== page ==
Ingredients for low protein foods also are usually more expensive than ingredients for more commonly available foods. The least expensive ingredients are those that low protein products cannot use, such as regular flour, eggs and powdered milk. Packaging, especially vacuum packaging required of some products, is very expensive. Such expensive packaging is necessary to increase shelf-life. For example, this is important for low protein bread bought in bulk and often eaten by only one person in the household.

Some families have asked why the U.S. cannot make its own pasta and other products to reduce the costs, instead of importing many of them. It is very difficult to find manufacturers who will make small quantities. Their equipment is geared to very large runs. For instance, most U.S. pasta companies run their machines 24 hours a day, 7 days a week. They are computer controlled for continuous operation. To ensure that there is no residue of "normal" pasta in the system, the extruders and dryers would have to be cleaned up. This could be very expensive just to make a one or two hour run of specialty pasta. (A four hour run on this equipment would produce nearly a whole year's supply of low protein pasta.) This is the major reason most low protein pasta comes from Italy. They have smaller producing units and also sell their products all over the world. This helps them get "economy of scale." The same is true for low protein bread, cookies, etc. There is a large start-up and cleanup expense associated with producing most food products. Small runs cannot be justified. So it is necessary to import many low protein foods, despite their higher cost.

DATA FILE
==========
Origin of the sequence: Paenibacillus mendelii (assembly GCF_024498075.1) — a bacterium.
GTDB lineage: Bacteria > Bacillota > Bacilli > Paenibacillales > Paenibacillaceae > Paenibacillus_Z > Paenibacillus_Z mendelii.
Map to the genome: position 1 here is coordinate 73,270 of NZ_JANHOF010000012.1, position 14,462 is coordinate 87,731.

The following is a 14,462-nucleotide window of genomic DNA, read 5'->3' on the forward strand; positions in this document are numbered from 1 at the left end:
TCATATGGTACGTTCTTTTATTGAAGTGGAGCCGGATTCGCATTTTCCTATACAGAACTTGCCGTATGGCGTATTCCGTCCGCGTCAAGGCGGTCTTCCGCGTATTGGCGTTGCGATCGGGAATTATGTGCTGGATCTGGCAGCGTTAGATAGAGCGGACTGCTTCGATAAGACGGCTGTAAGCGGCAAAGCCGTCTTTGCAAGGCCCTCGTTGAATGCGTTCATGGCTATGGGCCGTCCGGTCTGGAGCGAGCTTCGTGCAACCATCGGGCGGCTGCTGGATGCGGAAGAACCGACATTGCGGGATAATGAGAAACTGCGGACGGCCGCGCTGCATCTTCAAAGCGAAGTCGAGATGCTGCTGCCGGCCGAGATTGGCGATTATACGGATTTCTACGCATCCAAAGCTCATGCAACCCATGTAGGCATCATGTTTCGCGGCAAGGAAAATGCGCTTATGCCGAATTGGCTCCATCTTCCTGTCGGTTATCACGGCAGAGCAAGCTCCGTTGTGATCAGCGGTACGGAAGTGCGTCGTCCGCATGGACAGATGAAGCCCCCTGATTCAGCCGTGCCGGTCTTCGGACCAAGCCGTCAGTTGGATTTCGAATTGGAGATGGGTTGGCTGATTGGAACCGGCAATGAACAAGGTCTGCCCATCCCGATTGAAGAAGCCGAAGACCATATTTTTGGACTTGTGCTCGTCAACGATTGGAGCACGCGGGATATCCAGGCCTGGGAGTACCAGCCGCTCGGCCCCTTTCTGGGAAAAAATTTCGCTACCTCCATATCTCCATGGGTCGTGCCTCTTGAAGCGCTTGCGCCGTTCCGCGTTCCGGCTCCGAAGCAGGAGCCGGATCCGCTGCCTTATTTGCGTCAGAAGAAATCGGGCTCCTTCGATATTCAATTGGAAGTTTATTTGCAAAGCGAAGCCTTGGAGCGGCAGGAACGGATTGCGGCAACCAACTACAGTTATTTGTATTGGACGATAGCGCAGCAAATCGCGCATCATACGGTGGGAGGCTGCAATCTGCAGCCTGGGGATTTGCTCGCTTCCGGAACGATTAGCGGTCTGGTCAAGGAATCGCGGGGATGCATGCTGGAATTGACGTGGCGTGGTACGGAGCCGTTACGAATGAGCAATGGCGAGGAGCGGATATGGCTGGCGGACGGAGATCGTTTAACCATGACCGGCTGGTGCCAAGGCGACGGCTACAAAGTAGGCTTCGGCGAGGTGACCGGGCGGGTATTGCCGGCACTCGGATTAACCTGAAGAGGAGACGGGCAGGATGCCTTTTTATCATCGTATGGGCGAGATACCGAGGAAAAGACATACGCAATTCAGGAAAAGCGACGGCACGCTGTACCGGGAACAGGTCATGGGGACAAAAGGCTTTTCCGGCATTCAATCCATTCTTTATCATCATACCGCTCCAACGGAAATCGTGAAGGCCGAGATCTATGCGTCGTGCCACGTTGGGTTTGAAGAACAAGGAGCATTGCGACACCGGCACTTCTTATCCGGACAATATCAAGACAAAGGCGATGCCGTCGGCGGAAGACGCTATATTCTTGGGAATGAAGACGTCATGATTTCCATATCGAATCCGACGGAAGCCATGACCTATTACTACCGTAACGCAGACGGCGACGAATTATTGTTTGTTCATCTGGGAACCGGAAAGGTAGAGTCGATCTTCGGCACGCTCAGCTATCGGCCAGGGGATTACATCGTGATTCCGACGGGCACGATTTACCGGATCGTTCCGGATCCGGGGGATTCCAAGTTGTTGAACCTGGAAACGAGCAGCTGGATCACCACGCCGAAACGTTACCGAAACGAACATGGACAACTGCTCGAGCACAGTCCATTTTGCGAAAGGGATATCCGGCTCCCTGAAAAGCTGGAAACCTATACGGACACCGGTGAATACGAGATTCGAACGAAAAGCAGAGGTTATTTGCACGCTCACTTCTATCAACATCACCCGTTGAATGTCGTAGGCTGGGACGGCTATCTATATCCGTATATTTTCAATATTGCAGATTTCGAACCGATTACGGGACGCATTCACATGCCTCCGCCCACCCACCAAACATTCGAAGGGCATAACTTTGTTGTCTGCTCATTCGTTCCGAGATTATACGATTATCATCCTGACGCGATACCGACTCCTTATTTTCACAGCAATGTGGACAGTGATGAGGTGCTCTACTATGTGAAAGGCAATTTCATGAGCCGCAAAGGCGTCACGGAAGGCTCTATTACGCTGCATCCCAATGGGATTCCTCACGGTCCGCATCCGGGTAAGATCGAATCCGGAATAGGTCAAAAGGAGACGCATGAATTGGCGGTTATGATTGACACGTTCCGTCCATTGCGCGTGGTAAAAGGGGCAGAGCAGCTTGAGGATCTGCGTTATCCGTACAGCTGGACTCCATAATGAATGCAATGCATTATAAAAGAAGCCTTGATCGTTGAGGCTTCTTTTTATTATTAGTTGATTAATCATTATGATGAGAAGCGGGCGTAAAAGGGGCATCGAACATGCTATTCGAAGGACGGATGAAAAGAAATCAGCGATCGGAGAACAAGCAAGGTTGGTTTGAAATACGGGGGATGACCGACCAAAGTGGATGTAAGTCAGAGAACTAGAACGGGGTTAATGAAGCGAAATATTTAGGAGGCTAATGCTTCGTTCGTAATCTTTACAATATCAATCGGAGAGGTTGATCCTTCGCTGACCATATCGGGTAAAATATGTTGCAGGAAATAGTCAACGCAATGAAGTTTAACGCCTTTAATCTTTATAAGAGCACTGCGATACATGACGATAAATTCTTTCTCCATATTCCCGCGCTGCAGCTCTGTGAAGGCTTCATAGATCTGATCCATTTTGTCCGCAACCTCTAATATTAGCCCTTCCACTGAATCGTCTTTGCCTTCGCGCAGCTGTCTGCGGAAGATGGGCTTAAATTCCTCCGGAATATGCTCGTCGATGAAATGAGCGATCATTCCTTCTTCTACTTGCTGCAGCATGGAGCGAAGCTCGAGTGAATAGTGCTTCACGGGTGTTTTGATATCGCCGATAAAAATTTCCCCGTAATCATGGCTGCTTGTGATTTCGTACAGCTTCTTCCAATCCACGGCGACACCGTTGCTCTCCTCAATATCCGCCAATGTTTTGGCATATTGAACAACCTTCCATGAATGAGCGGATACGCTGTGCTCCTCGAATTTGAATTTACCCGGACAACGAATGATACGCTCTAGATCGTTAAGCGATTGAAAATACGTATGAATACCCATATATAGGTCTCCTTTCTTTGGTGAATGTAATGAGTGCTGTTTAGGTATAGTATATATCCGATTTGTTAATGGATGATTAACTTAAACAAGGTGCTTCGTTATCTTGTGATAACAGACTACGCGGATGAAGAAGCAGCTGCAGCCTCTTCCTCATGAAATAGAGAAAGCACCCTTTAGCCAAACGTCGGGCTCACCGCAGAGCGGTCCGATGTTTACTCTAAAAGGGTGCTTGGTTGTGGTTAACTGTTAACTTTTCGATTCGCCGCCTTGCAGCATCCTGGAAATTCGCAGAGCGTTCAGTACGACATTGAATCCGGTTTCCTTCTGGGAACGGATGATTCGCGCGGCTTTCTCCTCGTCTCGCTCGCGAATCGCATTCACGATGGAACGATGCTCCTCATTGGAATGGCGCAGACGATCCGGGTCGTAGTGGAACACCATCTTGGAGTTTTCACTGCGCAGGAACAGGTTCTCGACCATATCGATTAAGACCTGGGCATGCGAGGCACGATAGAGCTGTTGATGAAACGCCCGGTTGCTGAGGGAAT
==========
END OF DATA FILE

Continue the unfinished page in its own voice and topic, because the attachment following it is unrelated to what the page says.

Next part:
Finally, shipping and handling costs are higher per package than they are for shipping entire truckloads of generally used foods over shorter distances. Dietary Specialties relates that, despite an average increase of 26% in UPS rates since 1990, their charges for shipping and handling are actually lower than they were four years ago. This is due to increased efficiencies in shipping and their desire to "keep things as affordable as possible."

Editor's note (Virginia Schuett): This attitude of wanting to serve families in the best way possible characterizes all three of the companies. I know this from years of communication with them. They are small companies that started out with an aim to help small numbers of people live better lives. They must make a small profit to stay in business, but they are not out to "gouge" you financially. It is my firm belief that they are all doing their best to keep prices down in the face of high production and shipping costs.